The Dragonfly Spectral Line Mapper: New eyes to reveal the faintest and largest structures in the universe
Dr. Allison Man (firstname.lastname@example.org)
*All are welcome at this event!*
The majority of baryons in the universe exist outside galaxies, in the circumgalactic (CGM) and intergalactic medium (IGM). The properties of these structures are important to understand as the material they hold is required to fuel ongoing star formation in galaxies. The process of how the gas in the CGM gets into galaxies (and is blown back out through galactic feedback) is still debated, though – in fact, the total mass of the CGM of galaxies is still unknown. This mystery remains due to the near invisibility of the CGM and IGM.
In this talk, I will describe an upcoming upgrade to the Dragonfly Telephoto Array that implements ultra-narrow bandpass imaging capability on the telescope which will enable it to directly image the CGM of local galaxies. I will present the results from a pathfinder version of the upgraded Dragonfly and the plans for the full upgrade, the Dragonfly Spectral Line Mapper, which is currently under construction (with first light expected within a month!).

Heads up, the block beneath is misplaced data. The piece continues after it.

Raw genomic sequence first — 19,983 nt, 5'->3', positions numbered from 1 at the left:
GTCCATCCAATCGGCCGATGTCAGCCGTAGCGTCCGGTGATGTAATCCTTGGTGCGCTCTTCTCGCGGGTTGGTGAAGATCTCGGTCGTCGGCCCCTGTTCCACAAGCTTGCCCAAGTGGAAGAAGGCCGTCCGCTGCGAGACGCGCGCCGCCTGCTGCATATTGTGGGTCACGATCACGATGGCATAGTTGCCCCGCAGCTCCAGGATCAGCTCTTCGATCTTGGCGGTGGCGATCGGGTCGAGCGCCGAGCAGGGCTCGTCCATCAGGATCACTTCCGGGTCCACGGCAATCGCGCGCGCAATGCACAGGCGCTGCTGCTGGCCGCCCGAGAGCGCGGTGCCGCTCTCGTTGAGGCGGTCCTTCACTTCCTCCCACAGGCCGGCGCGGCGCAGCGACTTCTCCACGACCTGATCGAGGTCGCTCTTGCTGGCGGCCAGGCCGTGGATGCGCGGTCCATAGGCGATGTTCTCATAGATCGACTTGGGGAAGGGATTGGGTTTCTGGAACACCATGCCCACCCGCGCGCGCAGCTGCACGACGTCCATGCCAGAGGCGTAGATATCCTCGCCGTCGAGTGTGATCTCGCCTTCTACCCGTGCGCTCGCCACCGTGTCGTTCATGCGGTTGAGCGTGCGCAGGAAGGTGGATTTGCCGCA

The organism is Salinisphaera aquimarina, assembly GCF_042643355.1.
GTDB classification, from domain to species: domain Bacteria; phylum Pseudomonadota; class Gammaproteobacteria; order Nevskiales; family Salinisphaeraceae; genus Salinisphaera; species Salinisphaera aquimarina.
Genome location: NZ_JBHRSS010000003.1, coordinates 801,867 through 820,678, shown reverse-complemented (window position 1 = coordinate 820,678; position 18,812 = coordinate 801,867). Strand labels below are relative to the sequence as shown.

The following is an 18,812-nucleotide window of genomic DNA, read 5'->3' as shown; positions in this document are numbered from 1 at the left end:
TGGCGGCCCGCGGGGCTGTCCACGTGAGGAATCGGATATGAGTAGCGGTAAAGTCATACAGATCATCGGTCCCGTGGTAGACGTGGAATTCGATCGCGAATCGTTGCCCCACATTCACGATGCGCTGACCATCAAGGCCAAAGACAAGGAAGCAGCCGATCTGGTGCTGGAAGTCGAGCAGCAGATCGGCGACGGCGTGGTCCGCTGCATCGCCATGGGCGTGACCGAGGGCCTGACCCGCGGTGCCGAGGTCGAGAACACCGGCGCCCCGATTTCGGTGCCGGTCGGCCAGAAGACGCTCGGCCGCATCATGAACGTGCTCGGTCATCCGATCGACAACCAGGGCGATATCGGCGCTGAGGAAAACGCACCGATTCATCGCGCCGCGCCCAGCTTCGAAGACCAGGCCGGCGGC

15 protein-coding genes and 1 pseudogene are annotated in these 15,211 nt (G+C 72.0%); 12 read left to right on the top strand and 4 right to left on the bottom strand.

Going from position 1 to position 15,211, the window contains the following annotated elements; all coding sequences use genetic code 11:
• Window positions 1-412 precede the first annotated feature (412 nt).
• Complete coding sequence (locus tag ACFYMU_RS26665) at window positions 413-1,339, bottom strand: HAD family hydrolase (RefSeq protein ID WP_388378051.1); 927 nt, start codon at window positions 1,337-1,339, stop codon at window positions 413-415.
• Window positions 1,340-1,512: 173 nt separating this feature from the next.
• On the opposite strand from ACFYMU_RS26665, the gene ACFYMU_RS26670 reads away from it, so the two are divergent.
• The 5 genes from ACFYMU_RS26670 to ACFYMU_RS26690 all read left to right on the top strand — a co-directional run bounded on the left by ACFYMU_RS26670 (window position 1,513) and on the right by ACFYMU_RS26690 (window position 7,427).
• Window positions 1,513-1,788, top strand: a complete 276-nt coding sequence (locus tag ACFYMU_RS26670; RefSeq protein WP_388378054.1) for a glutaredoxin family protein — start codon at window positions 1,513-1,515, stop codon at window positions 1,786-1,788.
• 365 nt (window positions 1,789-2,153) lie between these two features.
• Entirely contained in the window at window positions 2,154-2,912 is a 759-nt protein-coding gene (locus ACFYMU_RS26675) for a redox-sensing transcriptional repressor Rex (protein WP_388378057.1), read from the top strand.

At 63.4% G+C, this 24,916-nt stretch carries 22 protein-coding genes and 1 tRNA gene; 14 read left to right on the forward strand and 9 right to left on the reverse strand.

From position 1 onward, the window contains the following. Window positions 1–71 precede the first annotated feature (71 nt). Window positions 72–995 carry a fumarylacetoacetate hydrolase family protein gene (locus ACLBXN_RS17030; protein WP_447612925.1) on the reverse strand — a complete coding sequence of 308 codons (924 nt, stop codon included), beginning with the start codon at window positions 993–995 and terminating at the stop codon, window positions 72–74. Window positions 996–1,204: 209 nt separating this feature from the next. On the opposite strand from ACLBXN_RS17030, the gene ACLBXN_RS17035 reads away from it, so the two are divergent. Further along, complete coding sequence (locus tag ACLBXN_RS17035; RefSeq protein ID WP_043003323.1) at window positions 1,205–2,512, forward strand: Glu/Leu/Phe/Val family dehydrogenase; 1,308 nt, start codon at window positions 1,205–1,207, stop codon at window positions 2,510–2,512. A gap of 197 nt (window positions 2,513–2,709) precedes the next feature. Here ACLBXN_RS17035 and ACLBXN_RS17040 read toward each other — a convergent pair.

Deborah uses a combination of instrumentation, observation and theoretical astrophysics to investigate galaxy formation and evolution, and the role of dark matter in the universe. She started working with and building instrumentation for the Dragonfly Telephoto Array during her PhD at the University of Toronto and the Dunlap Institute. After graduating in 2021, she has continued working with Dragonfly as a Herzberg Instrument Science Fellow at the NRC Herzberg Astronomy & Astrophysics Research Centre in Victoria, BC, Canada.
See Deborah's personal webpage here
See her National Research council of Canada webpage here